The impact of recent forcing and ocean heat uptake data on estimates of climate sensitivity

by J. Curry and N. Lewis, April 24, 2018 in ClimateAudit

There has been considerable scientific investigation of the magnitude of the warming of Earth’s climate by changes in atmospheric carbon dioxide (CO2) concentration. Two standard metrics summarize the sensitivity of global surface temperature to an externally imposed radiative forcing. Equilibrium climate sensitivity (ECS) represents the equilibrium change in surface temperature to a doubling of atmospheric CO2 concentration. Transient climate response (TCR), a shorter-term measure over 70 years, represents warming at the time CO2 concentration has doubled when it is increased by 1% a year.


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FLASHBACK: Twenty years ago today, the infamous “hockey stick” was published in Nature

by Anthony Watts, April 23, 2018 in WUWT

Twenty years ago today: The infamous “hockey stick” graph that crystalized global warming and ignited the climate wars was published, and became known as MBH98. The science in it was so bad, it is credited with spawning the modern climate skeptic movement.

Original “hockey stick” temperature graph in Nature, 1998. The Y axis shows the Northern hemisphere mean temperature, in degrees Celsius; the zero line corresponds to the 1902 – 1980 mean. Credit: “Global-scale Temperature Patterns and Climate Forcing over the Past Six Centuries,” by Michael E. Mann et al. in Nature, Vol. 392, April 23, 1998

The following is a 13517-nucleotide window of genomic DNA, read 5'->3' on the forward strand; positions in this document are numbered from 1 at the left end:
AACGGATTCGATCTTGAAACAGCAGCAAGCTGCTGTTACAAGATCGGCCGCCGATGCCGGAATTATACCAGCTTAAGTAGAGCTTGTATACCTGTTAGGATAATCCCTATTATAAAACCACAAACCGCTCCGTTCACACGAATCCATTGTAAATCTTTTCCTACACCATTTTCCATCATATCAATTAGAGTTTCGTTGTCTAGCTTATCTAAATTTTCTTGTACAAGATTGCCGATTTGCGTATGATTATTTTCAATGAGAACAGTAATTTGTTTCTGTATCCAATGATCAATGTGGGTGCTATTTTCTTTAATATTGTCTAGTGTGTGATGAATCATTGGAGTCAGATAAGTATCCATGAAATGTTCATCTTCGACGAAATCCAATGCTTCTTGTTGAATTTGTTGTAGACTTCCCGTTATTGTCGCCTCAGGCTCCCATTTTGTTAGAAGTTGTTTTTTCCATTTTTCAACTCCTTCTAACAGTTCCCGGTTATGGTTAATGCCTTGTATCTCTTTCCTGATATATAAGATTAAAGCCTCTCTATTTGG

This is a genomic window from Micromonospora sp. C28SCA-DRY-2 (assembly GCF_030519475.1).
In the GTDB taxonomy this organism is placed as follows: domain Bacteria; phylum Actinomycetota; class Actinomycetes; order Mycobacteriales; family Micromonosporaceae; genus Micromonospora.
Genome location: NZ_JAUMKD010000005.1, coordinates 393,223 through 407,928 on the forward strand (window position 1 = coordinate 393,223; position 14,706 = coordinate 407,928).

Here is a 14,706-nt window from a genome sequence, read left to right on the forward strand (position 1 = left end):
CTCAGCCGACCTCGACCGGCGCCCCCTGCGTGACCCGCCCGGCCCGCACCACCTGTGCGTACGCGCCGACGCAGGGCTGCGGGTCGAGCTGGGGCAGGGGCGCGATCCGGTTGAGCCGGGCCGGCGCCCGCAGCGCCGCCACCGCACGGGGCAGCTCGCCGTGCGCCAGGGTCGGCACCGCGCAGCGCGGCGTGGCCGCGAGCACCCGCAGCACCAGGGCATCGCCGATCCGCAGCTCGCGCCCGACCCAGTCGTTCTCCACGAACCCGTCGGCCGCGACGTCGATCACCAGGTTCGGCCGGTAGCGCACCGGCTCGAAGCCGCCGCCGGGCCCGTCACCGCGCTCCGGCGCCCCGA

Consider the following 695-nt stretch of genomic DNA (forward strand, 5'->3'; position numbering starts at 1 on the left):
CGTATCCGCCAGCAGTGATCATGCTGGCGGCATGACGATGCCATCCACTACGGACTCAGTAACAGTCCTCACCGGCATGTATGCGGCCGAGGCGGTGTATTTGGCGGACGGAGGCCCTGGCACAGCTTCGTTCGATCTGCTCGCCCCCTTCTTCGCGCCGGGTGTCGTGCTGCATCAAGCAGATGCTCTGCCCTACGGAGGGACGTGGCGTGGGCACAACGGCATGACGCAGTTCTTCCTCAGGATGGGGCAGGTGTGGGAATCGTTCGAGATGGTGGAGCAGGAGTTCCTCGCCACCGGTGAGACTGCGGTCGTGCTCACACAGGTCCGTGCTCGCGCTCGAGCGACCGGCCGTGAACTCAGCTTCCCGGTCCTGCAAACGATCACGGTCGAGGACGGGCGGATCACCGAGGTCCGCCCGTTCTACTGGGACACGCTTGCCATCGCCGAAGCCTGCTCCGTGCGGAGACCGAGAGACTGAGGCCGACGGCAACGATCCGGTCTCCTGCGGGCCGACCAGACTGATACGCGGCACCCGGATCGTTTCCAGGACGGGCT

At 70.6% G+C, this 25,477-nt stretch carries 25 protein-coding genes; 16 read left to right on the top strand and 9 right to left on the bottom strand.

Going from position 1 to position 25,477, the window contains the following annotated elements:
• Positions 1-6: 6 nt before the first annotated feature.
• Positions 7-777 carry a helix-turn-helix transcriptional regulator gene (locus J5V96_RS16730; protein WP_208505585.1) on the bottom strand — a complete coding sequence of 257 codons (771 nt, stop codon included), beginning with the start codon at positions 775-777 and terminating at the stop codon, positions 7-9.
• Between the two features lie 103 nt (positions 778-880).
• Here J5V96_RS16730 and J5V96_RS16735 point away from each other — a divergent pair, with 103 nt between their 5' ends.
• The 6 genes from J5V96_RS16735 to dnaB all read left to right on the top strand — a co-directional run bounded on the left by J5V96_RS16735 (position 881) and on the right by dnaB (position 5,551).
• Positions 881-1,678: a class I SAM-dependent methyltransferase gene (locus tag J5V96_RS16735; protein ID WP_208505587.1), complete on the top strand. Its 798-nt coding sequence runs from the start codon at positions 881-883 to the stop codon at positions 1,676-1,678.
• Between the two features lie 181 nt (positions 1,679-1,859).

Less Svalbard polar bear habitat during the early Holocene than now

by Polar Bear Science, April 21, 2018

New evidence from clams and mussels with temperature-sensitive habitat requirements confirm that warmer temperatures and less sea ice than today existed during the early Holocene period about 10.2–9.2 thousand years ago and between 8.2 and 6.0 thousand years ago (based on radio carbon dates) around Svalbard. Barents Sea polar bears almost certainly survived those previous low-ice periods, as they are doing today, by staying close to the Franz Josef Land Archipelago in the eastern half of the region where sea ice is more persistent (…)

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Invisible Scientific Debates Accomplish Nothing

by Donna Laframboise, April 23, 2018 in ClimateChangeDispatch

SPOTLIGHT: After the Intergovernmental Panel on Climate Change (IPCC) report was released in 2007, its dramatic findings of species extinction were repeatedly emphasized by chairman Rajendra Pachauri.

BIG PICTURE: When it examined the question of species extinction, the 2007 IPCC report relied heavily on a single piece of research – a Nature cover storypublished early in 2004. Written by Chris Thomas and 18 others, this was the source of Pachauri’s claim that climate change threatened 20 to 30% of the world’s species.